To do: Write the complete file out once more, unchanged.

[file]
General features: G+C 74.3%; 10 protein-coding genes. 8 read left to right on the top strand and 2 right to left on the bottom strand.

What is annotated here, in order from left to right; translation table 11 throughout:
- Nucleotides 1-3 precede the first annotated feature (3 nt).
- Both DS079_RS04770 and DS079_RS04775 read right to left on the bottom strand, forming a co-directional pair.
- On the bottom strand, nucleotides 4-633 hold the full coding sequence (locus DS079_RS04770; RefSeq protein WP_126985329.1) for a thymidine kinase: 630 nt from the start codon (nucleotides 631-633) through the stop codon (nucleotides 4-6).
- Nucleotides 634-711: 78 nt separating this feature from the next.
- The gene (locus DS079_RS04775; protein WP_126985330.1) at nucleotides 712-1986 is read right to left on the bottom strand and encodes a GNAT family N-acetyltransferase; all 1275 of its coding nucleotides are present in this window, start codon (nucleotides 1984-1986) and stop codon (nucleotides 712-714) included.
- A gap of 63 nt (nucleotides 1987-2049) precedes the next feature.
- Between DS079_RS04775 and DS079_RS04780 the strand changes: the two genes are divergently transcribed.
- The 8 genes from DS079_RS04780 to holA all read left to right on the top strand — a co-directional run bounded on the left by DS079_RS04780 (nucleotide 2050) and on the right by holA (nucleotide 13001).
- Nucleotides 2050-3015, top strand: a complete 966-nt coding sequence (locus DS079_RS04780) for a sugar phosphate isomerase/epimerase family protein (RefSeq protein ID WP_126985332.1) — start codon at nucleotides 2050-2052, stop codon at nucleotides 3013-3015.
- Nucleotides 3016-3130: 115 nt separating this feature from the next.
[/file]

General features: G+C 74.3%; 10 protein-coding genes. 8 read left to right on the top strand and 2 right to left on the bottom strand.

What is annotated here, in order from left to right; translation table 11 throughout:
- Nucleotides 1-3 precede the first annotated feature (3 nt).
- Both DS079_RS04770 and DS079_RS04775 read right to left on the bottom strand, forming a co-directional pair.
- On the bottom strand, nucleotides 4-633 hold the full coding sequence (locus DS079_RS04770; RefSeq protein WP_126985329.1) for a thymidine kinase: 630 nt from the start codon (nucleotides 631-633) through the stop codon (nucleotides 4-6).
- Nucleotides 634-711: 78 nt separating this feature from the next.
- The gene (locus DS079_RS04775; protein WP_126985330.1) at nucleotides 712-1986 is read right to left on the bottom strand and encodes a GNAT family N-acetyltransferase; all 1275 of its coding nucleotides are present in this window, start codon (nucleotides 1984-1986) and stop codon (nucleotides 712-714) included.
- A gap of 63 nt (nucleotides 1987-2049) precedes the next feature.
- Between DS079_RS04775 and DS079_RS04780 the strand changes: the two genes are divergently transcribed.
- The 8 genes from DS079_RS04780 to holA all read left to right on the top strand — a co-directional run bounded on the left by DS079_RS04780 (nucleotide 2050) and on the right by holA (nucleotide 13001).
- Nucleotides 2050-3015, top strand: a complete 966-nt coding sequence (locus DS079_RS04780) for a sugar phosphate isomerase/epimerase family protein (RefSeq protein ID WP_126985332.1) — start codon at nucleotides 2050-2052, stop codon at nucleotides 3013-3015.
- Nucleotides 3016-3130: 115 nt separating this feature from the next.